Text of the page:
Jesse was always like I was some kind of genius, that sort of thing. That all got started when one of my roommates like freshman year in college found a few of those black Penguin paperbacks of Euripides' plays among my books and then when he saw me reading one in bed, he asked me how I got into a course on Greek drama as a freshman. When I told him I wasn't reading them for a course, he was stunned.

"What do you mean, you're not taking a course? What are you, reading them for fun or something?"

"Well, I wouldn't say fun. They're heavy. Euripides is cool. He's like anti-war, and this is Fifth Century. I mean, that's cool, don't you think?"

I still remember the look on his face. Why in hell I would remember that particular moment some thirty plus years later, that's one of life's mysteries. What makes some relatively unimportant moment get burned into your lifetime active memory, while other moments, moments which are by any conceivable standard more important, get lost or distorted beyond recognition? At the heart of long-ago memories there's something that probably actually did happen but almost everything in the recall is a matrix of impressions and invention. But some memories, it's like the moment gets etched in your brain: a moment in my dorm room, late afternoon, drifting toward sleep, dreamy, the way the light came through the window, the silence. Or, in this case, the look on my roommate's face when I tell him I'm reading Euripides on my own. That roommate's name? Totally gone. What he looked like? Very vague. That there was a look on his face that suggested a mix of wonder and confusion? Absolutely vivid.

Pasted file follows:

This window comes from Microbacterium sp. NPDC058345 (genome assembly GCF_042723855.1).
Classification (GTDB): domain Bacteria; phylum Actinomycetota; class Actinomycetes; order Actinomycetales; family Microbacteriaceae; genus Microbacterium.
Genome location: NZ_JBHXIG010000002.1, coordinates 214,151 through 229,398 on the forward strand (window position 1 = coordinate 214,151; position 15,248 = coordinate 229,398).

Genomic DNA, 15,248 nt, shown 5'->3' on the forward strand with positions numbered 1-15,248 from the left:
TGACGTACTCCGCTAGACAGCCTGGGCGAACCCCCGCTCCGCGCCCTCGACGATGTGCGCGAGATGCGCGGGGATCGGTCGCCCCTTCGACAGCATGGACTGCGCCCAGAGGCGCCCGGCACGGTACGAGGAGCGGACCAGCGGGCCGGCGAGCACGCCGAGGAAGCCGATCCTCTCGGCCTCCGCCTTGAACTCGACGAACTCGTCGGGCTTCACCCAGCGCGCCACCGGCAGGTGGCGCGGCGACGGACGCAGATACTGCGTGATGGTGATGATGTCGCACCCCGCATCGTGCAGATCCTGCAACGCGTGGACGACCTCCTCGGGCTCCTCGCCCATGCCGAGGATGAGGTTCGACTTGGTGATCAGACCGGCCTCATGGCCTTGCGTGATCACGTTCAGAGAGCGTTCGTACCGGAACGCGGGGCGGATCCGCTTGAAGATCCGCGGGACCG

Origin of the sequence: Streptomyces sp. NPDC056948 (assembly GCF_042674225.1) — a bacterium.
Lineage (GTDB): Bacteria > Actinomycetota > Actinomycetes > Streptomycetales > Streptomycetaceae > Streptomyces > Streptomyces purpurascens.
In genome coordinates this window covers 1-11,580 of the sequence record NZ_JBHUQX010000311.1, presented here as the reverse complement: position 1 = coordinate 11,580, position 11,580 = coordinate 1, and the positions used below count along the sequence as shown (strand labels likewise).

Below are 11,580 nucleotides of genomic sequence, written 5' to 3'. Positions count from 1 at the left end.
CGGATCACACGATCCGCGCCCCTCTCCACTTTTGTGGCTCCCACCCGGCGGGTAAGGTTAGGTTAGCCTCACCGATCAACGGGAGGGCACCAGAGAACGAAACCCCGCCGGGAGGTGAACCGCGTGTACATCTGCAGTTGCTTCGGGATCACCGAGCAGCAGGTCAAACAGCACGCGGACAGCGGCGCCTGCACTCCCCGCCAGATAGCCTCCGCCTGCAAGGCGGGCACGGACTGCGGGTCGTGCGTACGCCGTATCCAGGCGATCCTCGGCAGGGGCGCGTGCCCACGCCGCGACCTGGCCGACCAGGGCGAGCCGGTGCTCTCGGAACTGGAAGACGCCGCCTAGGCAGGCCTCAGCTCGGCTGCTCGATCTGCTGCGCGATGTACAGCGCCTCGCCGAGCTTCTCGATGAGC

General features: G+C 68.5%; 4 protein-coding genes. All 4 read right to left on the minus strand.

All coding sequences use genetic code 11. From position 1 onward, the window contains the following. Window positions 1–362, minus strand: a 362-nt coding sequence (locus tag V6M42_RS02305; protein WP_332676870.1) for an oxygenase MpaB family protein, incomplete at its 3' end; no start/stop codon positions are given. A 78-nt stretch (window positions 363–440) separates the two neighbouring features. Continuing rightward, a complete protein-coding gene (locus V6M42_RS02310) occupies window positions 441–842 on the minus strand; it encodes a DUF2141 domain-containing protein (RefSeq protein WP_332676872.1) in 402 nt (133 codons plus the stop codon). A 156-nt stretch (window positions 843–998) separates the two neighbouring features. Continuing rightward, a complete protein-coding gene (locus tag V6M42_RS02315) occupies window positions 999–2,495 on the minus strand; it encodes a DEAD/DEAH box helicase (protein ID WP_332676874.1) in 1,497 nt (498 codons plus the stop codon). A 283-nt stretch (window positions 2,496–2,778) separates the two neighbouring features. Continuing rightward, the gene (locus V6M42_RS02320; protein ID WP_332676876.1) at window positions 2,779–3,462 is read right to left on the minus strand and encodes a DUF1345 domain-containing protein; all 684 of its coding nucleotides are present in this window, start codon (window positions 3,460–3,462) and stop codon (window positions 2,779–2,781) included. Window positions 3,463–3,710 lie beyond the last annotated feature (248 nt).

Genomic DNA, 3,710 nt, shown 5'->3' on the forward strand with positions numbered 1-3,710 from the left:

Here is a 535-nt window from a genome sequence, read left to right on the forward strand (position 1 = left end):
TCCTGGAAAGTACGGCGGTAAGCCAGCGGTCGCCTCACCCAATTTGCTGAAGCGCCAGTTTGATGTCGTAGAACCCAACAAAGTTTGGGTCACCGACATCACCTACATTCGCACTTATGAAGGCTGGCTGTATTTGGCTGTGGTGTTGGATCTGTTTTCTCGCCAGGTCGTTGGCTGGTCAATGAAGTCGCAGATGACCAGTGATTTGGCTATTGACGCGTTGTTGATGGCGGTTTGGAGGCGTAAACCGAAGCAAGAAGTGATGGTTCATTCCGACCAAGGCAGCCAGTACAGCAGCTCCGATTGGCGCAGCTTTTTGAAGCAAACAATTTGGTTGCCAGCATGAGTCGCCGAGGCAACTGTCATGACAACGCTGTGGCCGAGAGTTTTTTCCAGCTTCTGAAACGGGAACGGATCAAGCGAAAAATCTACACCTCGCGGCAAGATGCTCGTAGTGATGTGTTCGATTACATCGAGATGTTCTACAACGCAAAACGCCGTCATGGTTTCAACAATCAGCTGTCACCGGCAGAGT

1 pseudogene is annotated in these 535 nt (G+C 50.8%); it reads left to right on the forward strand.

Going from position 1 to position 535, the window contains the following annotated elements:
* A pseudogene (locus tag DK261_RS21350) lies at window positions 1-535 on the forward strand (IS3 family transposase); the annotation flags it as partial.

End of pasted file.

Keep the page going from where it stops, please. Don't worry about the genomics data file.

That's where Euripides started. Truth is, I don't read all that much. I mean, more than most, but not all that much. Not half as much as Jessie, no way. I'm just an ace bullshitter. Runs in the family.